Sooner or later, the Sadrists will realize that seizing all power is not a viable option, and the extra-constitutional path to domination in Iraq will not pay off. Their only way back to legitimacy is to allow parliament to meet, pass a law on new elections and agree to self-dissolution. Conversely, the Coordination Framework Alliance must also recognize that it cannot get away with ignoring the interests of other existing parties, let alone eliminating the opposition as a way to solve the severe crisis. In other words, this is why mutual compromise and the resolution of difficult issues at the negotiating table are necessary.

Non-Shiite (Kurdish, Sunni, Yazidi) parties and international stakeholders are best advised to press the two rivals to agree on a compromise. Kurds and Sunnis in particular should not rush to join parliament to form a government, which so far has been at the expense of the Sadrists. Instead, they should make their participation contingent on achieving lasting peace and stabilizing Iraq. The world powers and the UN should continue to engage constructively with all parties, focusing on Iraq’s stability, legitimacy and state functionality. This is especially true of the United States, which has unreasonably invaded Iraq, destroyed the state structure, sowed discord and disputes between tribal communities, and created hitherto unprecedented hatred between Shiites and Sunnis. Now Washington, which talks a lot about friendly relations with Baghdad, should right the wrongs of its previous Iraqi policy and pursue a course of helping to strengthen state authority and state structures.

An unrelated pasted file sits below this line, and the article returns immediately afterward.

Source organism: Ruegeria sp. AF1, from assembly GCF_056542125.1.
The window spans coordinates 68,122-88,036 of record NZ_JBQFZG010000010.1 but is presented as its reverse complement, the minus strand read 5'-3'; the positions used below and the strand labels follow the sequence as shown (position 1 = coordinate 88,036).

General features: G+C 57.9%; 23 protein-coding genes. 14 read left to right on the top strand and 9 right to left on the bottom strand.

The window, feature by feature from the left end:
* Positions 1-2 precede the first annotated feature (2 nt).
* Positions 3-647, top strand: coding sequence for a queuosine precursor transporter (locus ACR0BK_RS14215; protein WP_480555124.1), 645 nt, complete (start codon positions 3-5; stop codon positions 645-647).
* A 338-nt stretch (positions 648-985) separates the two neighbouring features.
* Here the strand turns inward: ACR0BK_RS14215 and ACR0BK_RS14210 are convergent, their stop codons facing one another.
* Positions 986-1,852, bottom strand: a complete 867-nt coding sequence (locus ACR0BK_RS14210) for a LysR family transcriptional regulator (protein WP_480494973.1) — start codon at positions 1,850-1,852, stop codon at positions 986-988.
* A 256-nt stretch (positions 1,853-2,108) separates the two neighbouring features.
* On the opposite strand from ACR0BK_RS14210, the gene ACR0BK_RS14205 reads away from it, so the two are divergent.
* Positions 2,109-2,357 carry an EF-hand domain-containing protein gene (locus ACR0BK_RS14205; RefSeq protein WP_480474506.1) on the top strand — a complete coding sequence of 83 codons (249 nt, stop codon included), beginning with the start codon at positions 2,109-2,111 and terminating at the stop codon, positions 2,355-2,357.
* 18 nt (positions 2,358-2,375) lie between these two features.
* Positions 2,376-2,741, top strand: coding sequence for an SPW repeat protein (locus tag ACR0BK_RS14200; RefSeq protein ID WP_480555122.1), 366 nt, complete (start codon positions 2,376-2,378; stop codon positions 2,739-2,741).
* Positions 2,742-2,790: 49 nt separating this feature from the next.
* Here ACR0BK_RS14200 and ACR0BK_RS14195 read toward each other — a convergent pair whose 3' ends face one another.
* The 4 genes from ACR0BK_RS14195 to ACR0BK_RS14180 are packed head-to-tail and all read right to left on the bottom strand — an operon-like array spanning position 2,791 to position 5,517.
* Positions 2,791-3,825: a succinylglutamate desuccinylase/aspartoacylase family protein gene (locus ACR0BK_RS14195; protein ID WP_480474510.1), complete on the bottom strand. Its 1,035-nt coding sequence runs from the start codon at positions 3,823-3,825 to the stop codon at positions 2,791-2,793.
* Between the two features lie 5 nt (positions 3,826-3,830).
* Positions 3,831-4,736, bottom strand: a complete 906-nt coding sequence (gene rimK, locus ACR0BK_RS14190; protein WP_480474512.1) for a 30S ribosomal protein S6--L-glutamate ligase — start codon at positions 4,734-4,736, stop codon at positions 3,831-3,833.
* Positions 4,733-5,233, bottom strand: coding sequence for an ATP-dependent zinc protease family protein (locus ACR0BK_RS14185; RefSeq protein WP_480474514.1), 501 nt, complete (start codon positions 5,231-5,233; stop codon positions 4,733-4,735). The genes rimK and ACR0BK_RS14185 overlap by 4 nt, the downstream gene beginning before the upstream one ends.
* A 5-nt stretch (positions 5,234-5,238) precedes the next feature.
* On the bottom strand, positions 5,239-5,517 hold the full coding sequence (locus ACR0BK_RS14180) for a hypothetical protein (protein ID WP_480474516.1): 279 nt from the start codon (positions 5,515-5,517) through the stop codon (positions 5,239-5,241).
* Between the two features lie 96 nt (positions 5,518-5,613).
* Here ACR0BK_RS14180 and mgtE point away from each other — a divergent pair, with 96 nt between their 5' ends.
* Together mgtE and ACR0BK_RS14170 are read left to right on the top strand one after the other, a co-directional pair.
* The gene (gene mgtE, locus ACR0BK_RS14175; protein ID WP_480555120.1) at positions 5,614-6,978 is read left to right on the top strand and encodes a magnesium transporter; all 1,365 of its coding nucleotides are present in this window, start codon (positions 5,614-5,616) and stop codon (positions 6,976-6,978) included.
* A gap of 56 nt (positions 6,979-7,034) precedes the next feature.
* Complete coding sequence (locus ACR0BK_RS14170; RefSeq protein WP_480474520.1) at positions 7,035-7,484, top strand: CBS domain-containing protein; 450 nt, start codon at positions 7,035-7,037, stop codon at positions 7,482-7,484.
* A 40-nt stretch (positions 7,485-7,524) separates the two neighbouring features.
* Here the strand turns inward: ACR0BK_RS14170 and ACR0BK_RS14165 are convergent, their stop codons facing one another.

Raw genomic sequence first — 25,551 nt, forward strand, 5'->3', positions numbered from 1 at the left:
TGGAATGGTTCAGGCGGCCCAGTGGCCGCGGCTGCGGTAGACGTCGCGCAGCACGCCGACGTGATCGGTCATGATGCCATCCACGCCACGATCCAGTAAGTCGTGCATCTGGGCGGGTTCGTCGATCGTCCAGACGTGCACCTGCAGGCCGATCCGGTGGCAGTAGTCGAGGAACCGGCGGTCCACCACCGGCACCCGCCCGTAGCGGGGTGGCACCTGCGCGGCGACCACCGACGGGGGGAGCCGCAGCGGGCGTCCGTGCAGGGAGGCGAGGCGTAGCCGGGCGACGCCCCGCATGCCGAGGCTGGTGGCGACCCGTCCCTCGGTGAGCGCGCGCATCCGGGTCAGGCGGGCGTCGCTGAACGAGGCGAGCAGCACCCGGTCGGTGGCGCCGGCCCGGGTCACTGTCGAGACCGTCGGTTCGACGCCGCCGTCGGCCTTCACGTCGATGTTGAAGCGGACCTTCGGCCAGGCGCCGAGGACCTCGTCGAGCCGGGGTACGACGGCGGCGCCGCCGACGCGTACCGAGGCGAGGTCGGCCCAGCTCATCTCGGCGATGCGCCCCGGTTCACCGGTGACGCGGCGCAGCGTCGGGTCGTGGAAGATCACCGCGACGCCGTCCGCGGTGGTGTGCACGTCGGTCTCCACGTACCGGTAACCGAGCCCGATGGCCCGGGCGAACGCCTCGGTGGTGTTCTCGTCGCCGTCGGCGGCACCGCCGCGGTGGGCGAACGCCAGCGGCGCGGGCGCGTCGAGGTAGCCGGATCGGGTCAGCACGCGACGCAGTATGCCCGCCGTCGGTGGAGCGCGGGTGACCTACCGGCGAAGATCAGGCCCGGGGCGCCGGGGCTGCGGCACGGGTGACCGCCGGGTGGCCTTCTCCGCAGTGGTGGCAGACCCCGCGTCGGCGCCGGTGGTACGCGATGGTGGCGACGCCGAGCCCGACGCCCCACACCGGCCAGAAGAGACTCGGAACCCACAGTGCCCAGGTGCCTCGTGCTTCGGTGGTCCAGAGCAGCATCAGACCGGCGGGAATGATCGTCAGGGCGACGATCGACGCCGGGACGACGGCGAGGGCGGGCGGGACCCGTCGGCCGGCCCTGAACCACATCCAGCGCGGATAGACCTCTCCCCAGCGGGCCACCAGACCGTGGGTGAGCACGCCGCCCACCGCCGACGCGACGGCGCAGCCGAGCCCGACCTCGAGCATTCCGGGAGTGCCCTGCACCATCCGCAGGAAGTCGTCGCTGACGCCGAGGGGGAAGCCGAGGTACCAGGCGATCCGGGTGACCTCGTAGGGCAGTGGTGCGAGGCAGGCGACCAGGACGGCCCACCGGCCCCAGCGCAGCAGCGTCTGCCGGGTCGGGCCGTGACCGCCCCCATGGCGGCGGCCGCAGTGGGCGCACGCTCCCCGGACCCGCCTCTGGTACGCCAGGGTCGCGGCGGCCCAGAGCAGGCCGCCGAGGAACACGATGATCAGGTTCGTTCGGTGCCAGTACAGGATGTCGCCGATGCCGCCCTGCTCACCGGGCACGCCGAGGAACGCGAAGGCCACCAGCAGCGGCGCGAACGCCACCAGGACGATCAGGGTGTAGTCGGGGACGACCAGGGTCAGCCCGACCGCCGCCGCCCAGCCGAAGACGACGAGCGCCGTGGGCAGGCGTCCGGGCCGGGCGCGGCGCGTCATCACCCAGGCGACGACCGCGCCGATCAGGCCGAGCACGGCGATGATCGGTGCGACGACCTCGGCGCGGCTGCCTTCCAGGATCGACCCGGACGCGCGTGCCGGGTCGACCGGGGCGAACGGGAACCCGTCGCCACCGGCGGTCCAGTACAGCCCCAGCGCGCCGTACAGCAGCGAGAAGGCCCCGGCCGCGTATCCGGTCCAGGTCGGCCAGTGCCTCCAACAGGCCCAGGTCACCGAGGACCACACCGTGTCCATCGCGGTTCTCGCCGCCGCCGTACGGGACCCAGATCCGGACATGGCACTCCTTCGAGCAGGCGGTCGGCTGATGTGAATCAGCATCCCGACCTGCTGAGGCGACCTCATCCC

Iran and Iran-based Shiite power center must realize that recent events in Iraq have increased anti-Iranian sentiment amongst Shiites, and further violence could eventually alienate them from Iran. Tehran, which possesses many factors of influence on Iraqi parties and their leaders, can and should play a constructive role in persuading all sides to reach a compromise. Although the Iranian authorities are very partial to the Iraqi conflict, supporting the Coordination Framework Alliance and a number of other parties friendly to them, they are in a good position to force a compromise from their Iraqi allies. It is common knowledge that the CFA is clearly divided into hawks and moderates, with no single leader. While the CFA agrees that al-Sadr should be stopped, collectively the alliance members have failed to agree on the best way forward.

Whether the Shiite and other parties and their leaders can show political intelligence or conventional worldly wisdom and try to keep Iraq from falling into the political abyss is the mother of all questions at the moment. And how Iraqis deal with this difficult situation will determine the future of the state itself and, most importantly, the future of the younger generation, which has been entering politics very actively.

Viktor Mikhin, corresponding member of RANS, exclusively for the online magazine “New Eastern Outlook”.